Founded by Drew Pearson 1932
Congress failed with IRS
By Douglas Cohn and Eleanor Clift
WASHINGTON – The IRS is a pseudo independent agency of government that reports to the Secretary of the Treasury. It is a vast bureaucracy with only two political appointees, and the IRS commissioner at the time the agency began singling out Tea Party groups for special scrutiny was a Bush appointee, Douglas Schulman. He stepped down last year. Since then the IRS has been led by acting commissioner Steven Miller, who submitted his resignation in the wake of the Inspector General’s report citing rampant mismanagement in the agency.
There is no more feared federal agency than the IRS, and apparently, members of Congress share that fear. Why else did they fail so terribly in their scrutiny of the agency?
James Madison wrote in the Federalist Papers, “If angels were to govern men, neither external nor internal controls on government would be necessary.” The same rule is applicable to bureaucracies, and we should assume the IRS isn’t staffed with angels, any more than the FBI or the CIA, other fearsome agencies that have been the focus of various scandals over the years.
Obama is playing a welcome role in assuring the American people that he’s on top of the IRS controversy, but the buck doesn’t stop with him. The improper targeting of conservative groups was uncovered by the Treasury Department’s Inspector General, and the IG’s report, the result of many months of investigation, was released to the White House and the media late Tuesday. Obama then tasked his Treasury Secretary, Jack Lew, to implement the report’s recommendations and clean house at the IRS.
Washington’s scandal culture always demands that heads roll, and House Speaker John Boehner, R-Ohio, said in the wake of the report, “Now my question isn’t about who is going to resign. My question is who’s going to jail over this scandal?”
With three congressional committees holding hearings, and a Justice criminal probe underway in the matter, Boehner won’t get an answer for some time, and it’s not at all clear that anyone will go to jail. The IG’s report did not find evidence of political bias, and the fault that led to improper profiling may lie more with the proliferation of so-called “social welfare groups” and the lack of clarity in the rules about what passes muster to receive a beneficial tax status.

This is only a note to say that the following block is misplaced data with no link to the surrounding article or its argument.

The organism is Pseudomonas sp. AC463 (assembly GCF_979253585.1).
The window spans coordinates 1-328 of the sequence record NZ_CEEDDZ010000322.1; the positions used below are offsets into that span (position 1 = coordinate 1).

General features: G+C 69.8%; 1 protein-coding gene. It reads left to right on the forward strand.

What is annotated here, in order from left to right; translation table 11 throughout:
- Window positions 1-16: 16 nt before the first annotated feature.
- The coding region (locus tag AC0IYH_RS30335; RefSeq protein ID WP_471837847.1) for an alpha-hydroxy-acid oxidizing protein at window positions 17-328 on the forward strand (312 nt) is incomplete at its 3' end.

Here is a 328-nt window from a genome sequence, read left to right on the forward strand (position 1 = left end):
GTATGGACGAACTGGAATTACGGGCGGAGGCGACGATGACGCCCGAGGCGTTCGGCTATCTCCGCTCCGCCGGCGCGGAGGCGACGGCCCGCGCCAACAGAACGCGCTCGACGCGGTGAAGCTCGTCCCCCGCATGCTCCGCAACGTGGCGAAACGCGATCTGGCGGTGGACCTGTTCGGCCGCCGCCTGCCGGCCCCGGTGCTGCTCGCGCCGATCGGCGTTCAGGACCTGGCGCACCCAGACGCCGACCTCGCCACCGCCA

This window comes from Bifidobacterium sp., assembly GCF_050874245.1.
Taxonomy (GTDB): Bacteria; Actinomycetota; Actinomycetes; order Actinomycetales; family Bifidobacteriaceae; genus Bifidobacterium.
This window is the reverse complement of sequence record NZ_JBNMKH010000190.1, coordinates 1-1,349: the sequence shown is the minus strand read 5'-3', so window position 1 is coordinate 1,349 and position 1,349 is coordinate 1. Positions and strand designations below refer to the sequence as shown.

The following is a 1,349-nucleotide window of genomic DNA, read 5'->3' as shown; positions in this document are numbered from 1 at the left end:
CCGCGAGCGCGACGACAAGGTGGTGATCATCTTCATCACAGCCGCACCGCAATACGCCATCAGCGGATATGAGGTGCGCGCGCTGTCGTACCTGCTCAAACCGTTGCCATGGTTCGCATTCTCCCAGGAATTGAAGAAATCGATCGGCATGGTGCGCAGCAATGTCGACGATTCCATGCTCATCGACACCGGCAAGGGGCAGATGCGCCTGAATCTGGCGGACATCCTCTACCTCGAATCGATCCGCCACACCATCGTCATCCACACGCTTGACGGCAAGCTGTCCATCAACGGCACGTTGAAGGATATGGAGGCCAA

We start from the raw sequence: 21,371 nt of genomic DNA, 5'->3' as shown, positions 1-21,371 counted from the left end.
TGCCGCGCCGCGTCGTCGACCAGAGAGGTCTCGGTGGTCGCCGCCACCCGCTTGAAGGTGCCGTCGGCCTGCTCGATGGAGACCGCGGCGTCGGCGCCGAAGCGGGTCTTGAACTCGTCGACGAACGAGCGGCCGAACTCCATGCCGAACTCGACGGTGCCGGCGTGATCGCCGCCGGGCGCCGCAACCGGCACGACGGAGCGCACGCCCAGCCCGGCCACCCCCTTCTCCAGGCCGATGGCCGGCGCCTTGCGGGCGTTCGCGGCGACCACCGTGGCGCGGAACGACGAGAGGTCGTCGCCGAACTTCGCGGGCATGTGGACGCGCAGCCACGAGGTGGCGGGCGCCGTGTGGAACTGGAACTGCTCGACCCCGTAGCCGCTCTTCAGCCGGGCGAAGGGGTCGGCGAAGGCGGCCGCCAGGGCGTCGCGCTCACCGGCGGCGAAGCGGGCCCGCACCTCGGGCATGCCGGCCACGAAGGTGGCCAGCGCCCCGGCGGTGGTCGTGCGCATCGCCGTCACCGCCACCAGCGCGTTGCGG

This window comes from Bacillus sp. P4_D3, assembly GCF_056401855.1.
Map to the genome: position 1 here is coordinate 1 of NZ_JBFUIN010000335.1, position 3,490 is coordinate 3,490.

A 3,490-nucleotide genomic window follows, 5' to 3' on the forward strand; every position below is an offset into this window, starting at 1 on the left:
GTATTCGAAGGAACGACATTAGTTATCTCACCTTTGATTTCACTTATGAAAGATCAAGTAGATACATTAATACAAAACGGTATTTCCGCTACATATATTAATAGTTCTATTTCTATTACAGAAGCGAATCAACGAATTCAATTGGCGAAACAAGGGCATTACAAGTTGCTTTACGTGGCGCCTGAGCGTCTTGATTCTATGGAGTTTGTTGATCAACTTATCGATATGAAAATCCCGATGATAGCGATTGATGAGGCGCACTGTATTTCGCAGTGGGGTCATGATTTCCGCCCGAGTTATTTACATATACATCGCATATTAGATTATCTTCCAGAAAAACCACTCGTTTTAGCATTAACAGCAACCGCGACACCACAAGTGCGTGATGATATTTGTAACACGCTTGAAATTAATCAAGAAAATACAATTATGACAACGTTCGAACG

But the controversy could well have a chilling effect on the IRS’ ability to scrutinize groups that operate on one side or the other of the political divide, but seek to characterize their activities as mainly educational. The events of the last week should not be viewed narrowly, but rather as an example of how the IRS can over-reach, whether deliberately or not, and stoke fear among Americans who think they could be next if somehow they take a questionable deduction or have some number in their return that could be the red flag that triggers an audit.
The House Committee on Oversight and Government Reform, headed by the very aggressive Rep. Darrell Issa, R-Calif., is advertising its upcoming hearing into the IRS abuses as though it were the coming attractions for a Hollywood thriller. Truth is, Congress is late to the game. The appropriate committees should have been engaging in ongoing oversight of the IRS all along. To paraphrase James Madison, if all men were angels, we wouldn’t need oversight.
It’s worth recalling that Harry Truman gained his reputation during World War II when he traveled around the country inspecting defense plants, found there had not been appropriate oversight in the massive build-up for the war, came back to Washington and led a Senate committee that exposed waste, greed and mismanagement in the defense industry. The challenge for today’s Congress is to do what Truman did, put aside partisan concerns and do the job of oversight our elected representatives are elected to do.
© 2013 U.S. News Syndicate, Inc.
Distributed by U.S. News Syndicate, Inc.
END WASHINGTON MERRY-GO-ROUND